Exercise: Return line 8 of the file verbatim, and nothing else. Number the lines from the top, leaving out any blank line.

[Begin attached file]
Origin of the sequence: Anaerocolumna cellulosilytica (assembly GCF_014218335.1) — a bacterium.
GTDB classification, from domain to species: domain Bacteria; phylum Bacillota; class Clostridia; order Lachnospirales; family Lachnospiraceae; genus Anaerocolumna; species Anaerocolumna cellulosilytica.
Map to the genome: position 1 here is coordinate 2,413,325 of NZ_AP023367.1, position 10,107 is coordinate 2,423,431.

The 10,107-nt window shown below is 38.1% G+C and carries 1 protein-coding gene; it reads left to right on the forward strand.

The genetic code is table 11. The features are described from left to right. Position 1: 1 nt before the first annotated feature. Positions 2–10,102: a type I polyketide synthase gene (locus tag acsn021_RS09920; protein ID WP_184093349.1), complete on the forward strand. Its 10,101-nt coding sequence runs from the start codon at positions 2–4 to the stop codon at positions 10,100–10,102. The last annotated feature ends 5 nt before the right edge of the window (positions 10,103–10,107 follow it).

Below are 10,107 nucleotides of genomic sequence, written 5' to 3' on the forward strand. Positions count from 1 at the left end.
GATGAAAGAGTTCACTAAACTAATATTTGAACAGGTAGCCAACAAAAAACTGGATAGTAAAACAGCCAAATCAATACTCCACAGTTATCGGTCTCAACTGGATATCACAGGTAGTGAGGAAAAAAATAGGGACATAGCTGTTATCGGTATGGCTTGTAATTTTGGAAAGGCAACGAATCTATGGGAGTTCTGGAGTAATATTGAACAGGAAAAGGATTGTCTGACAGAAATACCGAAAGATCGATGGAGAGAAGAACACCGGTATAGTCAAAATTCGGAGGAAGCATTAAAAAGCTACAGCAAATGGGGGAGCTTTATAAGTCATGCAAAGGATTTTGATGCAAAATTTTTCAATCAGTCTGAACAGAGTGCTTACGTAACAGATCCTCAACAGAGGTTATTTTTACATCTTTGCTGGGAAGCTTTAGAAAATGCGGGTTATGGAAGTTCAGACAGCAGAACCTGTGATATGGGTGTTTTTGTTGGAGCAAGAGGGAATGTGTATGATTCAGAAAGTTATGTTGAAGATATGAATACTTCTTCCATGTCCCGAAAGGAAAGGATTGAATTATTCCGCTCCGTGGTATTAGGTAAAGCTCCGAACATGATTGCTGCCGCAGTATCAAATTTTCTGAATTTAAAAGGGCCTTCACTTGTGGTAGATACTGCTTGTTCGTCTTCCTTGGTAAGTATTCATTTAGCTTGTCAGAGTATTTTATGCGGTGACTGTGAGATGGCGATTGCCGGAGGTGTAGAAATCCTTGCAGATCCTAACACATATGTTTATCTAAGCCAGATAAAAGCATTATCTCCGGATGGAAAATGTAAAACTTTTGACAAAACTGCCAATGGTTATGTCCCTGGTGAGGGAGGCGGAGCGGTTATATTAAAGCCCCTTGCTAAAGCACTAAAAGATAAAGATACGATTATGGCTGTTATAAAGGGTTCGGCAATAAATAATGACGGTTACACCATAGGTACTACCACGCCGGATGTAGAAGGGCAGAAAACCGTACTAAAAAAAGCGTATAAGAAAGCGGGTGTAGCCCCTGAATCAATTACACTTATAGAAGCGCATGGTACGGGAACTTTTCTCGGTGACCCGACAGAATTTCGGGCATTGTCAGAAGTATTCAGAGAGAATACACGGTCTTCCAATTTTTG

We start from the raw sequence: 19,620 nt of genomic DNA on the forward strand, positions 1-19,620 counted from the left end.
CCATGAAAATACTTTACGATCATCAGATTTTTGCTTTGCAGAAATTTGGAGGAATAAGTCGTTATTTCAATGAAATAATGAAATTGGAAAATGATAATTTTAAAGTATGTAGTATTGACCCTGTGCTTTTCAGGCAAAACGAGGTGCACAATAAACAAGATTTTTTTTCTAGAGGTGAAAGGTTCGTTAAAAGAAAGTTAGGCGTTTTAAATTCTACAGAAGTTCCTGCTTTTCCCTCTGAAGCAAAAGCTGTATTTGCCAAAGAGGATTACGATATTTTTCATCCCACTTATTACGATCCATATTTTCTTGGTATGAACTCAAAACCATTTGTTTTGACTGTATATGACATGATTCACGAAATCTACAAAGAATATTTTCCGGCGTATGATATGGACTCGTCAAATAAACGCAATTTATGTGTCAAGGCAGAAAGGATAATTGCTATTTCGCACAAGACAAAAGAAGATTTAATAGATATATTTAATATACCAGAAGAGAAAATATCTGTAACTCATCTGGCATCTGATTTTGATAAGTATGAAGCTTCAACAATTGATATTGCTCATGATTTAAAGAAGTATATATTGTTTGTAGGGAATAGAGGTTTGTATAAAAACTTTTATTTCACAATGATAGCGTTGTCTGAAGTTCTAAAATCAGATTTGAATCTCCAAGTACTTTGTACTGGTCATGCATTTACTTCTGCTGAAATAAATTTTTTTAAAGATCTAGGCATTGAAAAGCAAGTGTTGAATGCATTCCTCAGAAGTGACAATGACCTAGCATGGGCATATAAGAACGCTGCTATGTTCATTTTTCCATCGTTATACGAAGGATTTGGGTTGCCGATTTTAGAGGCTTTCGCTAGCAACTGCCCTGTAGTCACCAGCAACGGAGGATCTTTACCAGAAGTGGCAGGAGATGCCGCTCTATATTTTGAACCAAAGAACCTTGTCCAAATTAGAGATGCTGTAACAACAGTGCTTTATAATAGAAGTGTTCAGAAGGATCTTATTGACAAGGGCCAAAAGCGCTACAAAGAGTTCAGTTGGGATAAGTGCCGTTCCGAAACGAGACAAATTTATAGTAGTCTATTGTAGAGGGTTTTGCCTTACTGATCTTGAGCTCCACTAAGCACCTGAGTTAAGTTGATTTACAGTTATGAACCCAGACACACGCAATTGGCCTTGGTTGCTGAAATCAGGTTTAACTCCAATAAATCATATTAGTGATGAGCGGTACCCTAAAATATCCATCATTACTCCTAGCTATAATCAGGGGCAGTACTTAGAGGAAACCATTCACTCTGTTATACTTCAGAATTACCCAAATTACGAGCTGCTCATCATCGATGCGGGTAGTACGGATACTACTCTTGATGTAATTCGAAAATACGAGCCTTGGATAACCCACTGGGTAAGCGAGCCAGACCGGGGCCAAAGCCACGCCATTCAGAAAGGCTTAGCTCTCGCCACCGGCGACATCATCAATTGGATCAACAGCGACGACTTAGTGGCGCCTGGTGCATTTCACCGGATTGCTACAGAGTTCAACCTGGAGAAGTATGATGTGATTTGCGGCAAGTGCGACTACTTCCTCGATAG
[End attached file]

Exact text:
We start from the raw sequence: 19,620 nt of genomic DNA on the forward strand, positions 1-19,620 counted from the left end.